A prominent U.S. Senate committee has launched a formal inquiry to investigate criminal activity and other risks tied to the use of virtual currencies such as Bitcoins.
The inquiry was revealed in a letter from the Senate Committee on Homeland Security and Governmental Affairs that was sent Monday to Homeland Security secretary Janet Napolitano. It constitutes the first congressional inquiry into virtual currencies at a broad scale.
Virtual currencies are digital-based monies that can be sent quickly between people over the Internet, often with no central bank or government entity backing them. Bitcoin is one of the most popular forms of this type of currency.
The letter, made public Tuesday, urges caution toward virtual currencies while at the same time citing the speed of virtual payments and their potential for profitable investment as attractive to entrepreneurs and investors alike.
But, "their near anonymous and decentralized nature has also attracted criminals who value few things more than being allowed to operate in the shadows," said the letter, which was signed by committee chairman Thomas R. Carper, a Delaware Democrat, and ranking member Tom A. Coburn, a Republican from Oklahoma.
As part of the inquiry, committee staff have met with federal law enforcement entities, government officials and various other stakeholders in the business and technology communities over the past several months to learn more about the technology and what its implications are for Congress and the nation at large.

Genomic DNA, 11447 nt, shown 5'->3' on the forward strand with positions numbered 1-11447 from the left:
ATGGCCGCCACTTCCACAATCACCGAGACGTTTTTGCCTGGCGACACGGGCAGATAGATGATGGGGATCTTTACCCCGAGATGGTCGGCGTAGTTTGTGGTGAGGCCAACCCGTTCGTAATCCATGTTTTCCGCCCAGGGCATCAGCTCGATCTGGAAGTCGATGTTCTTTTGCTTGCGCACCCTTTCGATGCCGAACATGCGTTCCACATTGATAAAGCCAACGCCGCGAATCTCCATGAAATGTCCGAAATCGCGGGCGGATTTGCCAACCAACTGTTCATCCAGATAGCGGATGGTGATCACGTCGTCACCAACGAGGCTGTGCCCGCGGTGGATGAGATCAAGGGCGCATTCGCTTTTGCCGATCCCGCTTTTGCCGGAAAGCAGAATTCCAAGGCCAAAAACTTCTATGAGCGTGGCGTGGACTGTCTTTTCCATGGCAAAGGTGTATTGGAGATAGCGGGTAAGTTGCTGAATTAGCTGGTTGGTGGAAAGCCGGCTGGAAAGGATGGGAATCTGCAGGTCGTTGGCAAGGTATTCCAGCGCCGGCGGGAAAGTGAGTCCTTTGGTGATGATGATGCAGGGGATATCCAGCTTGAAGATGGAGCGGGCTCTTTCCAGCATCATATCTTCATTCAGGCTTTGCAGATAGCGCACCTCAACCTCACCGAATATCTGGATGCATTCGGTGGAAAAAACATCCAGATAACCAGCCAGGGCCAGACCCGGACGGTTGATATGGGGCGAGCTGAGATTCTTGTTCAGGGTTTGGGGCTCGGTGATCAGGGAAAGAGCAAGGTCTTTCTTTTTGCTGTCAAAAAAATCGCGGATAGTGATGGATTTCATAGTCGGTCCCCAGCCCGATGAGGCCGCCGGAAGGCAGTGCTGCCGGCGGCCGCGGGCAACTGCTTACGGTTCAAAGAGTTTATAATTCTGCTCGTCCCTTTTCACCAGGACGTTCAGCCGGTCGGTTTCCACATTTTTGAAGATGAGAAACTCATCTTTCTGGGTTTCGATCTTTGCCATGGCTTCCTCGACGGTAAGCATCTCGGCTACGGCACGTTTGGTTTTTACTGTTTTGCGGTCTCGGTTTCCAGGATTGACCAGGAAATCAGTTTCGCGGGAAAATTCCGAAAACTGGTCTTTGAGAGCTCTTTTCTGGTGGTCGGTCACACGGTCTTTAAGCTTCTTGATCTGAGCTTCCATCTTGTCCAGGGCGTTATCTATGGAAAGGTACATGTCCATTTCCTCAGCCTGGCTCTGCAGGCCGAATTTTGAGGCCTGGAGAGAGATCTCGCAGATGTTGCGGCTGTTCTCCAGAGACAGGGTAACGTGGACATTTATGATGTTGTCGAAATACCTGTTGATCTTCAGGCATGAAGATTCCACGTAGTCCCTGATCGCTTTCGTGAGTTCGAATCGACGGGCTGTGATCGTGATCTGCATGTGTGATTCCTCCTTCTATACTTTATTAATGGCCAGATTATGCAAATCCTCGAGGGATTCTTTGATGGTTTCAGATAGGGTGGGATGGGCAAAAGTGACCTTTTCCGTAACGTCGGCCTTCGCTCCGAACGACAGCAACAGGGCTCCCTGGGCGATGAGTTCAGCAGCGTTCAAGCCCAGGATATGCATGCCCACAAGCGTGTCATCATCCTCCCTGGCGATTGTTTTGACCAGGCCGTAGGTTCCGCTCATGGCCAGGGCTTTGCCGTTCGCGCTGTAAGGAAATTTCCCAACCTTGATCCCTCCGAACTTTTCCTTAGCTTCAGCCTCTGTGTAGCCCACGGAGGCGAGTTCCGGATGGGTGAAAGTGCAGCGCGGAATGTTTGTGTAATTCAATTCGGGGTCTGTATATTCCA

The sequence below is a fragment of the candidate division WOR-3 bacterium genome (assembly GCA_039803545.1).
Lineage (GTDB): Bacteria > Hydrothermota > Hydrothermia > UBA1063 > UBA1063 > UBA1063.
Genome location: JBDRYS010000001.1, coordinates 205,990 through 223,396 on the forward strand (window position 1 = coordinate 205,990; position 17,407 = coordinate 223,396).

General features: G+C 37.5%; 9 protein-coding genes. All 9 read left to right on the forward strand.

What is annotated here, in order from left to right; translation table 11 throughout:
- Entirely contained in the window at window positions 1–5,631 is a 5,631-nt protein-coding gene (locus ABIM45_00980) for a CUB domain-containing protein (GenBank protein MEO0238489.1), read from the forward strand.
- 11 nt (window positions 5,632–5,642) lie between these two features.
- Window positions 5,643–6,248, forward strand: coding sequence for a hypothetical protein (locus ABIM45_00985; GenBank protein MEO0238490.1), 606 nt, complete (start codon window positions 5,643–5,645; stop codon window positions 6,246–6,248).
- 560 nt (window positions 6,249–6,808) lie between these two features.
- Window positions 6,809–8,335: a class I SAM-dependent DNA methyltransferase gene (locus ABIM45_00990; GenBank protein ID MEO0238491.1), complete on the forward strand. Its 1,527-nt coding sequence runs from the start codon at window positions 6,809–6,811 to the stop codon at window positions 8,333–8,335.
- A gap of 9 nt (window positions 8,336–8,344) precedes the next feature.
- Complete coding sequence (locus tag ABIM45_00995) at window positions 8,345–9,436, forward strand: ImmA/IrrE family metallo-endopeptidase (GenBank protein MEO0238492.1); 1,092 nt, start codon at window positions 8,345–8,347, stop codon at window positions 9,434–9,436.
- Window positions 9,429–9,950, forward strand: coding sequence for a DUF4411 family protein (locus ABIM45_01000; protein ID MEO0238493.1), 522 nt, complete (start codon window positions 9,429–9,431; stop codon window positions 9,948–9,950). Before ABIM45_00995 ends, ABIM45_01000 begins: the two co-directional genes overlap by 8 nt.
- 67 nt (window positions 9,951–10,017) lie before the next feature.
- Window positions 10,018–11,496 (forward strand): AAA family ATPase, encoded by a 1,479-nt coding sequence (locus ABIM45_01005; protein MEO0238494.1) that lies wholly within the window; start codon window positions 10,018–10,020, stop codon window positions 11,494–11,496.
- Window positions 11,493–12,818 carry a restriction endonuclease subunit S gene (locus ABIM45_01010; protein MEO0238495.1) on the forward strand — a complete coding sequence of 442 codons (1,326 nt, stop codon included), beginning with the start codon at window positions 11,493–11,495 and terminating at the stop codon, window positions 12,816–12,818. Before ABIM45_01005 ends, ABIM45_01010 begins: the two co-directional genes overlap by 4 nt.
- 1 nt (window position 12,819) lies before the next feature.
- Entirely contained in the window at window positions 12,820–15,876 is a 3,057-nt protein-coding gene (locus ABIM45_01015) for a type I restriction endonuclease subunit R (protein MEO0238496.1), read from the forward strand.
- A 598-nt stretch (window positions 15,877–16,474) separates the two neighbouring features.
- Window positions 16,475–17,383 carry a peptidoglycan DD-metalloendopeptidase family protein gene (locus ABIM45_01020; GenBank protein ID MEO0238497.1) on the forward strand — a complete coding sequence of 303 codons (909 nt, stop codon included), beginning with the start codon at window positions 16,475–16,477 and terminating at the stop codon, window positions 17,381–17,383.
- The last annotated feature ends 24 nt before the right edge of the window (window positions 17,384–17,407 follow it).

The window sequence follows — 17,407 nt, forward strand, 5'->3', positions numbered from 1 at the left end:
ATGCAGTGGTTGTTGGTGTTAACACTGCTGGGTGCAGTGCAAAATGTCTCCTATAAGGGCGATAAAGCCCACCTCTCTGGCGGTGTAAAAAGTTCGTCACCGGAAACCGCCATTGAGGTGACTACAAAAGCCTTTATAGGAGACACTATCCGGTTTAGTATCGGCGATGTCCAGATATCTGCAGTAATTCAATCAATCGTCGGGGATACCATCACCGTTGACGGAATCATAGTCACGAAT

"As with all emerging technologies, the federal government must make sure that potential threats and risks are dealt with swiftly; however, we must also ensure that rash or uninformed actions don't stifle a potentially valuable technology," the letter said.
In the letter, the committee asks Secretary Napolitano to provide, among other information, any policies, guidance or procedures related to the treatment or regulation of virtual currencies and any minutes of interagency working groups involved in the development of any such policies.
"The expansive nature of this emerging technology demands a holistic and whole-government approach in order to understand and provide a sensible regulatory framework for their existence," the letter explains.
Identical letters have also been sent to the Department of Justice, the Federal Reserve, the Treasury Department, the Securities and Exchange Commission, the Office of Management and Budget, and the Commodities Futures Trading Commission.
The inquiry could ultimately lead to a Congressional hearing on virtual currencies. A committee spokeswoman declined to comment further on the investigation until responses to the letter are received.
Virtual currencies like Bitcoin have been subject to enforcement actions and government crackdowns in recent months as their popularity has grown.
Last month, the Securities and Exchange Commission charged a man in Texas with running a virtual-currency Ponzi scheme through which he raised about $60 million worth of bitcoins, the letter said.
The Government Accountability Office has also issued a report calling for increased guidance from the Internal Revenue Service on virtual currencies, citing potential tax issues, according to the letter.
The U.S. Treasury Department's Financial Crimes Enforcement Network has already voiced concerns over money laundering in connection with the digital currency exchange Liberty Reserve.
In response, The Bitcoin Foundation, the organizing body behind the development of the Bitcoin currency, submitted comments to FinCEN last month, to clarify the suggestion that virtual currency transaction in general are "inherently suspect."
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